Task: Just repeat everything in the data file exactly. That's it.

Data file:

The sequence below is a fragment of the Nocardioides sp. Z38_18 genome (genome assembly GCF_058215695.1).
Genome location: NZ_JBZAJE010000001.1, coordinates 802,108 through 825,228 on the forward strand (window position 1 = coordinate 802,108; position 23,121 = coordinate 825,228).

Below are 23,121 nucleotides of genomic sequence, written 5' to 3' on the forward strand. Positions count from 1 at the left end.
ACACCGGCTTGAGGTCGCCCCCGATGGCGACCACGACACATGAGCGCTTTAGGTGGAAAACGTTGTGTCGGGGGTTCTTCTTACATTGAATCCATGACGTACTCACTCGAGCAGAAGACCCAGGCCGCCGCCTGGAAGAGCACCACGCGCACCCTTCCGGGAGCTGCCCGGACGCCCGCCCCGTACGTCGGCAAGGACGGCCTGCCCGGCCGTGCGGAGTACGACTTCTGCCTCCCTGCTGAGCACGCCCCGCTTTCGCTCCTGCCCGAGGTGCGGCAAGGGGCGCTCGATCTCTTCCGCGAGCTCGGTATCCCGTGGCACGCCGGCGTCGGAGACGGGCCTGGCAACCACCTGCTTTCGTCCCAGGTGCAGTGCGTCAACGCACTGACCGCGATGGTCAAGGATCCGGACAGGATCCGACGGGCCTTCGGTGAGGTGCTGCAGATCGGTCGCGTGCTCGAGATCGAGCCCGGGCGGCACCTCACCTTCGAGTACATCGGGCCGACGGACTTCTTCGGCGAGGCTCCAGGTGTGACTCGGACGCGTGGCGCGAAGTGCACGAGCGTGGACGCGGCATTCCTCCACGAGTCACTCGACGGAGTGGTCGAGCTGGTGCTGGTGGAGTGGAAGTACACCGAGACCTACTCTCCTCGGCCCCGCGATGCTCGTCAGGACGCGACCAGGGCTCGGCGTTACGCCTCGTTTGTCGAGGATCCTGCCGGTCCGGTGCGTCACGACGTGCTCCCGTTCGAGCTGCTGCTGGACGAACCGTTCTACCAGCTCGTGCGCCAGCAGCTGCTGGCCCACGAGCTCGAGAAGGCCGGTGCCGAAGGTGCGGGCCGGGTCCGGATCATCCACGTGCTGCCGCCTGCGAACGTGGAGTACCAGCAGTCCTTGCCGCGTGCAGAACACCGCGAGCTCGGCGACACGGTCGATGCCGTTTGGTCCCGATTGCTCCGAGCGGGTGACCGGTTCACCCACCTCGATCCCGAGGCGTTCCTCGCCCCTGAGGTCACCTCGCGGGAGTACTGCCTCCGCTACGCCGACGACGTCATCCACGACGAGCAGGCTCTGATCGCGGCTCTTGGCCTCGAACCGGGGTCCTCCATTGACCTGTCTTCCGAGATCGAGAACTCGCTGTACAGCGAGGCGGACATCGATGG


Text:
The sequence below is a fragment of the Nocardioides sp. Z38_18 genome (genome assembly GCF_058215695.1).
Genome location: NZ_JBZAJE010000001.1, coordinates 802,108 through 825,228 on the forward strand (window position 1 = coordinate 802,108; position 23,121 = coordinate 825,228).

Below are 23,121 nucleotides of genomic sequence, written 5' to 3' on the forward strand. Positions count from 1 at the left end.
ACACCGGCTTGAGGTCGCCCCCGATGGCGACCACGACACATGAGCGCTTTAGGTGGAAAACGTTGTGTCGGGGGTTCTTCTTACATTGAATCCATGACGTACTCACTCGAGCAGAAGACCCAGGCCGCCGCCTGGAAGAGCACCACGCGCACCCTTCCGGGAGCTGCCCGGACGCCCGCCCCGTACGTCGGCAAGGACGGCCTGCCCGGCCGTGCGGAGTACGACTTCTGCCTCCCTGCTGAGCACGCCCCGCTTTCGCTCCTGCCCGAGGTGCGGCAAGGGGCGCTCGATCTCTTCCGCGAGCTCGGTATCCCGTGGCACGCCGGCGTCGGAGACGGGCCTGGCAACCACCTGCTTTCGTCCCAGGTGCAGTGCGTCAACGCACTGACCGCGATGGTCAAGGATCCGGACAGGATCCGACGGGCCTTCGGTGAGGTGCTGCAGATCGGTCGCGTGCTCGAGATCGAGCCCGGGCGGCACCTCACCTTCGAGTACATCGGGCCGACGGACTTCTTCGGCGAGGCTCCAGGTGTGACTCGGACGCGTGGCGCGAAGTGCACGAGCGTGGACGCGGCATTCCTCCACGAGTCACTCGACGGAGTGGTCGAGCTGGTGCTGGTGGAGTGGAAGTACACCGAGACCTACTCTCCTCGGCCCCGCGATGCTCGTCAGGACGCGACCAGGGCTCGGCGTTACGCCTCGTTTGTCGAGGATCCTGCCGGTCCGGTGCGTCACGACGTGCTCCCGTTCGAGCTGCTGCTGGACGAACCGTTCTACCAGCTCGTGCGCCAGCAGCTGCTGGCCCACGAGCTCGAGAAGGCCGGTGCCGAAGGTGCGGGCCGGGTCCGGATCATCCACGTGCTGCCGCCTGCGAACGTGGAGTACCAGCAGTCCTTGCCGCGTGCAGAACACCGCGAGCTCGGCGACACGGTCGATGCCGTTTGGTCCCGATTGCTCCGAGCGGGTGACCGGTTCACCCACCTCGATCCCGAGGCGTTCCTCGCCCCTGAGGTCACCTCGCGGGAGTACTGCCTCCGCTACGCCGACGACGTCATCCACGACGAGCAGGCTCTGATCGCGGCTCTTGGCCTCGAACCGGGGTCCTCCATTGACCTGTCTTCCGAGATCGAGAACTCGCTGTACAGCGAGGCGGACATCGATGG